In ancient times, plasters (emplastrum) were also used for abscesses, boils and external diseases. The Diachylon plaster , which the Greek personal physician of Emperor Tiberius Menekrates from Zeofleta (4 AD), was known. invented and is also described by Galen . Paulos of Aigina divided the plasters into adhesive plasters, scarring, dividing, softening, ripening plasters, pull plasters and soothing plasters. The production of paving was considered very complicated at the time. A simpler variant were pasty envelopes known as cataplasms , in which the medicinal substances were mixed with medicinal substance carriers .
A drug form of Egyptian medicine that is no longer known today is incense, carried out on individual organs such as the nose, vagina and anus. Resins, frankincense, myrrh, benzoin and other substances were burned and the smoke passed into the organ. The incense "Kuefi" consisting of myrrh, juniper berries, frankincense, Cyprus mastic branches, fenugreek, calamus and styrax was particularly popular. Incense and special incense cones are also described in the Corpus Hippocraticum . Celsus and Dioscurides also report on it. Paulos of Aegina narrated that smoking opens the brain and clears blockages there.
The following authors are particularly important for the remedies of Western medicine:
- Theophrastus of Eresos (371–287 BC) described 550 plants, including numerous medicinal and poisonous plants .
- Pliny the Elder (23 / 24–79 AD) wrote a very extensive encyclopedic natural history , the Naturalis historia . The remedies occupy a large space, almost 1000 are described from the plant kingdom.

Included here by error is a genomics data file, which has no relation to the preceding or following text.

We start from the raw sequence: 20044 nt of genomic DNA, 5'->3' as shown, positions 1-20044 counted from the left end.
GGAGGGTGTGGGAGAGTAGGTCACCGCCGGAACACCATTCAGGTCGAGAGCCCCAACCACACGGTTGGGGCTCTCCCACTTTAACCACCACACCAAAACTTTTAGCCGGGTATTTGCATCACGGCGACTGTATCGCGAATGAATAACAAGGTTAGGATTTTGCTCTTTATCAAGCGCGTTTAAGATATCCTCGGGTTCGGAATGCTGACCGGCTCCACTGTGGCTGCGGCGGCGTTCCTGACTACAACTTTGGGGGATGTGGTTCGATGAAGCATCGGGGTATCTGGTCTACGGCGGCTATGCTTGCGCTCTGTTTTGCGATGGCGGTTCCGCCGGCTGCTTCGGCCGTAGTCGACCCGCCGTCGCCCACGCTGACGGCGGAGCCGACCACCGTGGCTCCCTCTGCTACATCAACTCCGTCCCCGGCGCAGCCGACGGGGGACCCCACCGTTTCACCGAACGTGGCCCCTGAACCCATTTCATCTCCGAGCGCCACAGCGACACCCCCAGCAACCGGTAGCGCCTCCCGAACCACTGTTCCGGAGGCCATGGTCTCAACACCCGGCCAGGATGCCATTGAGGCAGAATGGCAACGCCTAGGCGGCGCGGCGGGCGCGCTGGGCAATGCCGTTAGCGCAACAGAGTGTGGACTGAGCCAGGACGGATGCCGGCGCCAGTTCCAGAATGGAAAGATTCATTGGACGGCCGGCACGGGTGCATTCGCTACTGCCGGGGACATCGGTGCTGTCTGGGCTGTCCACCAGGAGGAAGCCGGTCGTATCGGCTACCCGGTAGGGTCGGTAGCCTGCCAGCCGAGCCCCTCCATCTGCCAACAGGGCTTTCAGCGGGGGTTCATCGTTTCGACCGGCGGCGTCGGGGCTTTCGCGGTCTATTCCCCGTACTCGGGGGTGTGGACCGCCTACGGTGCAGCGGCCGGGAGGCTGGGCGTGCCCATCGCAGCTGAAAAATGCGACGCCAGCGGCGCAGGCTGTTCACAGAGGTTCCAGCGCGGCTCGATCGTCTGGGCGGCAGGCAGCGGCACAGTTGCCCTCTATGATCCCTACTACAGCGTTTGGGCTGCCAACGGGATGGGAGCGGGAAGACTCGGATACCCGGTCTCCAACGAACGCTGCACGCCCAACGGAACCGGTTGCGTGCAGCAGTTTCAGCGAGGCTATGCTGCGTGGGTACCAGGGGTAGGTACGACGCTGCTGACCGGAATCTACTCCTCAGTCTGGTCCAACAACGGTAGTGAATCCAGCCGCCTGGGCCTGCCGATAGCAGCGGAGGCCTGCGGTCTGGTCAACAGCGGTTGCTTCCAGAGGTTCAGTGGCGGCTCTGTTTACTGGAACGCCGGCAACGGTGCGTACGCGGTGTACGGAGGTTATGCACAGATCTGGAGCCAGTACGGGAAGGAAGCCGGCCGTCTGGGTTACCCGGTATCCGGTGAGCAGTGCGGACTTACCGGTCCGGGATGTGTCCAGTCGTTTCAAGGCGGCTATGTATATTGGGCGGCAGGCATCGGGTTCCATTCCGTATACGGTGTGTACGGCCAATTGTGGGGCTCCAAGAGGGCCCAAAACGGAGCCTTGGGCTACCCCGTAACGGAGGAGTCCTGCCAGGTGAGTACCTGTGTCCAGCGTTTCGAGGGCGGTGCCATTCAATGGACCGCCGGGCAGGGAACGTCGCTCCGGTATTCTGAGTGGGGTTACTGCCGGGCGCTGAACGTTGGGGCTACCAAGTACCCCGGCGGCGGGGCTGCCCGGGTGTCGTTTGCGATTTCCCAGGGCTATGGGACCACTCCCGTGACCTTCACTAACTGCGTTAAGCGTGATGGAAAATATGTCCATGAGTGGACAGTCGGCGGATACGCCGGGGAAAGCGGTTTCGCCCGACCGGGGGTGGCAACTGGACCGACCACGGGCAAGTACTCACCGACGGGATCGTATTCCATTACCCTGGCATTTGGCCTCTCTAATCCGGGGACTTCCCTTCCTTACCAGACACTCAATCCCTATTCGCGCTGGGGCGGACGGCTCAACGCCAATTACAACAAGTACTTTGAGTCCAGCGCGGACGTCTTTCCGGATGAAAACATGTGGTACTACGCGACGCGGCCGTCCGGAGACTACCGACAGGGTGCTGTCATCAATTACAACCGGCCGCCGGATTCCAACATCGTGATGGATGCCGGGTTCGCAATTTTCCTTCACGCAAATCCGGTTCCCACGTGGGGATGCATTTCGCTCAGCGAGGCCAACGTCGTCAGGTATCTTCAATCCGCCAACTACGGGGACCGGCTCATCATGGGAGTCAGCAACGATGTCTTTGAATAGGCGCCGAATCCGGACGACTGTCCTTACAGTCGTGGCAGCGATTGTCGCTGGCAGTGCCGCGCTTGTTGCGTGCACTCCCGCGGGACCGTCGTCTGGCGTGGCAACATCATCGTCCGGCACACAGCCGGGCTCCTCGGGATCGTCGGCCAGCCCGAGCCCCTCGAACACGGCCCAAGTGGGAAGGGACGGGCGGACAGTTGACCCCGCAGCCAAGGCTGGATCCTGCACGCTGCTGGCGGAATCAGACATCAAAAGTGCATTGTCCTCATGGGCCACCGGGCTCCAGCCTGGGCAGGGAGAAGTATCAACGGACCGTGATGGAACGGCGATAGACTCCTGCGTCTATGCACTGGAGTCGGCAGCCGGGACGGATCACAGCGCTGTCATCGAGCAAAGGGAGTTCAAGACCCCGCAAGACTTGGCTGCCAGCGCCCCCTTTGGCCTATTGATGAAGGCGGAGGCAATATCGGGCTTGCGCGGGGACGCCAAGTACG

- The drug theory De materia medica of the Roman military doctor Dioscurides (1st century), written in five books, is the most extensive of antiquity. It deals with medicinal products from all three natural kingdoms; 102 mineral, 101 animal and 813 herbal medicinal products are described. The work was published around 78 AD and was effective for centuries. In the Middle Ages in particular , it served as a model and treasure trove for other relevant compendia.
Medicines in Greco-Roman medicine were in the context of a therapy to support the natural healing process. On the one hand, “simple” medicinal products ( Simplicia ) were used, some of which were based on folk medicine and some on empiricism. On the other hand, new compounds were created from the mixture of Simplicia , which became more and more popular in Roman times, as well as the use of exotic ingredients. Exotic ingredients were expensive due to their wide origins and were often considered to be particularly effective because of their high value. Scribonius Largus ' compositions were also created in this historical context .